The most straightforward way to look at the over exposure of the different Australian universities to international students is to look purely at student numbers for international students. This data from 2018 – which cites the Australian Government as its source – provides a breakdown of the international student population studying in Australian universities According to this data source, 40.5% of all students at the University of Wollongong are international students. 48.9% of all students at Federation University are international students. Other Universities are less exposed to the international market. For example, international students make up only 16.3% of all students at Deakin University. Should we not be astonished that Wollongong and Flinders exposed themselves to so much risk by generating such a substantial percentage of their income from international students? It will be interesting in the months to come to see whether or not these universities had a risk management plan. Basically, what did they intend to do if the international market suddenly disappeared?
International Student Numbers From the Perspective of Equivalent Full-time Student Load
The other way that you can cut the international student data is in terms of Equivalent Full Time Student Load (EFTSL). EFTSL is used as a component to calculate a student’s contribution or a student’s study load with 1 EFTSL being equivalent to a full-time study load for one year. So if we use Australian Government data from the Department of Education, Skills and Employment, the actual student load (EFTSL) for commencing domestic and overseas students in 2018 was 440,909 EFTSLs. This compares with an EFTSL of 430,994 in 2017. This data source from the Australian government provides a breakdown of EFTSLs for the different universities across both domestic and overseas students. The EFTSL for the international students at the University of Wollongong in 2018 was 5,196 relative to a total EFTSL of 13,284. The EFTSL for international students at Federation University in 2018 was 3,771 against a total EFTSL of 6,415. The EFTSL for international students at Deakin University in 2018 was 5,051 against a total EFTSL of 15,916. These figures are staggering, particular the figures for Federation University where international students account for 58.78% of the total EFTSL at the university.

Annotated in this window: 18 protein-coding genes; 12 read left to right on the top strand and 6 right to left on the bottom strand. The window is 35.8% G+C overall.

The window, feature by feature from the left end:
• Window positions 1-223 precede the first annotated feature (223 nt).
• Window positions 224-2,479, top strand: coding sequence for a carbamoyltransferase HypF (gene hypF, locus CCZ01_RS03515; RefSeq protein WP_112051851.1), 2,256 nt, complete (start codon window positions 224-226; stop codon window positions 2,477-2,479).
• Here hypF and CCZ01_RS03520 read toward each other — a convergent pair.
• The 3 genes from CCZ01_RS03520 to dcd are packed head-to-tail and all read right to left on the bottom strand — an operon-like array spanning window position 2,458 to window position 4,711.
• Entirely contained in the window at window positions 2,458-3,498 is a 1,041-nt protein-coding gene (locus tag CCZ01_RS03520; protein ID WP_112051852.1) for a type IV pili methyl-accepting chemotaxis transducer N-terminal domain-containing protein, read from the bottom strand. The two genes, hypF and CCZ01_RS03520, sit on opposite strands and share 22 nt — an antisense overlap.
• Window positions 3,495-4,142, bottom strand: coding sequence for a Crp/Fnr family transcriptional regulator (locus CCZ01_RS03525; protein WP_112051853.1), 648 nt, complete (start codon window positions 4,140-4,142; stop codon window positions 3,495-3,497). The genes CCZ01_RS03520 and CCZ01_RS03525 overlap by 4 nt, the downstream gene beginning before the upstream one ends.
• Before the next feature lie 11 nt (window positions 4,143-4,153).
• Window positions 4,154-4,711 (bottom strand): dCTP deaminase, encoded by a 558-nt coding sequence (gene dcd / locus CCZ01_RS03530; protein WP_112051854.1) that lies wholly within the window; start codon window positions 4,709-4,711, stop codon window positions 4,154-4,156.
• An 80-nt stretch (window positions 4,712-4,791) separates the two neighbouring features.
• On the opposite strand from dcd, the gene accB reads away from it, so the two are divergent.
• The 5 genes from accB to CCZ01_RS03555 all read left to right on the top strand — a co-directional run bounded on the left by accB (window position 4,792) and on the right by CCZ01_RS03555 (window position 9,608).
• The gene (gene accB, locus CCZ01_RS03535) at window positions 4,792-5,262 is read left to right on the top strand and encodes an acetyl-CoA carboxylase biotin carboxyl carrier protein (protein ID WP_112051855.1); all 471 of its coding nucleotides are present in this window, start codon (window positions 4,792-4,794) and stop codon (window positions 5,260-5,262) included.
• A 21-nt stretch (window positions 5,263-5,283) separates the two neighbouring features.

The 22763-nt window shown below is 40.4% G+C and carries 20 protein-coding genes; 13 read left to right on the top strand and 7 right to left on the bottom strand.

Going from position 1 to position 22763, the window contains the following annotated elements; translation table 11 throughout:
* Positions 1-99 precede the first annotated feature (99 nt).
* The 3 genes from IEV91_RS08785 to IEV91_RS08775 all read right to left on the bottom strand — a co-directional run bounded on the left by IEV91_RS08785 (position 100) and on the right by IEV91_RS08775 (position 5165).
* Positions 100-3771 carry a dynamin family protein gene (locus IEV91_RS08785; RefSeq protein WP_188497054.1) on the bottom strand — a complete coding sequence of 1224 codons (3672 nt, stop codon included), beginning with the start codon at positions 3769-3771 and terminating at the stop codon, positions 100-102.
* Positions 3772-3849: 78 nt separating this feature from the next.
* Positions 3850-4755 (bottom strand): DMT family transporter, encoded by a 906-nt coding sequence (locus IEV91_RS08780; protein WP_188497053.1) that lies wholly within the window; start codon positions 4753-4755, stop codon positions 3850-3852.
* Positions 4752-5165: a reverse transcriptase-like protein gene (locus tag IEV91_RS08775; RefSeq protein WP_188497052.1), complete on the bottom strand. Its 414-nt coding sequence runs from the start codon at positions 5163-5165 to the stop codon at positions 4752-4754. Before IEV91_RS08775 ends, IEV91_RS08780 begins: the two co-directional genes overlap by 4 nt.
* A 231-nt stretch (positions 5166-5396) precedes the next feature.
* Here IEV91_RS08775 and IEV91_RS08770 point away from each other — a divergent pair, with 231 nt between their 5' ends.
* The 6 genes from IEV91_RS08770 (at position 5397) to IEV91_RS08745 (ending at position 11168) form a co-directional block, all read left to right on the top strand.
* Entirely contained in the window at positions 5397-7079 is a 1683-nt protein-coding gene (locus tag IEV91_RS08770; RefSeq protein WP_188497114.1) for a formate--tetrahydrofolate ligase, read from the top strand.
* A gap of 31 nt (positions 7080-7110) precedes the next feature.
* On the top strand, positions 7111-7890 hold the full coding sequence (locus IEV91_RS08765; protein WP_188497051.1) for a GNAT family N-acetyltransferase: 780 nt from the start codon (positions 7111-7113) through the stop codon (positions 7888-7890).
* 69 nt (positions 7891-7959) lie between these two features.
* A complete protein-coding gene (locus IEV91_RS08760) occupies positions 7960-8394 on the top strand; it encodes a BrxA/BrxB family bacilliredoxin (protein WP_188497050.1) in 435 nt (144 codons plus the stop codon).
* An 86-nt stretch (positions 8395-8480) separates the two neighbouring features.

Just How Much Money Do Australian Universities Stand to Lose from the Downturn in International Student Numbers?
Although citing data might not everyone’s idea of a good time and as I said earlier, my previous reports on student numbers have not gone back to a primary source. Rather I had used data as reported in e.g. news stories. This time I have used primary sources to ensure that the data is, as far as possible reliable. Of course there is the point that I made above about data discrepancies even when the same data source – the Australian Government – is drawn upon. This tells us that as with all data – e.g. data on confirmed number of Covid-19 cases – we should be wary. That point aside, now that we have the data, I’m going to look at the projected losses in Australia from the international student fees as a result of the CPP virus. However, just to note first, a story from August 2019 that I have referenced before argued that “A downturn in the number of students from China could be “catastrophic” for some Australian universities and may force taxpayers to prop up the budgets of some of the nation’s oldest sandstone institutions.” And 8 months or so later, such has turned out to be the case. Some Australian universities are, indeed, in a catastrophic state.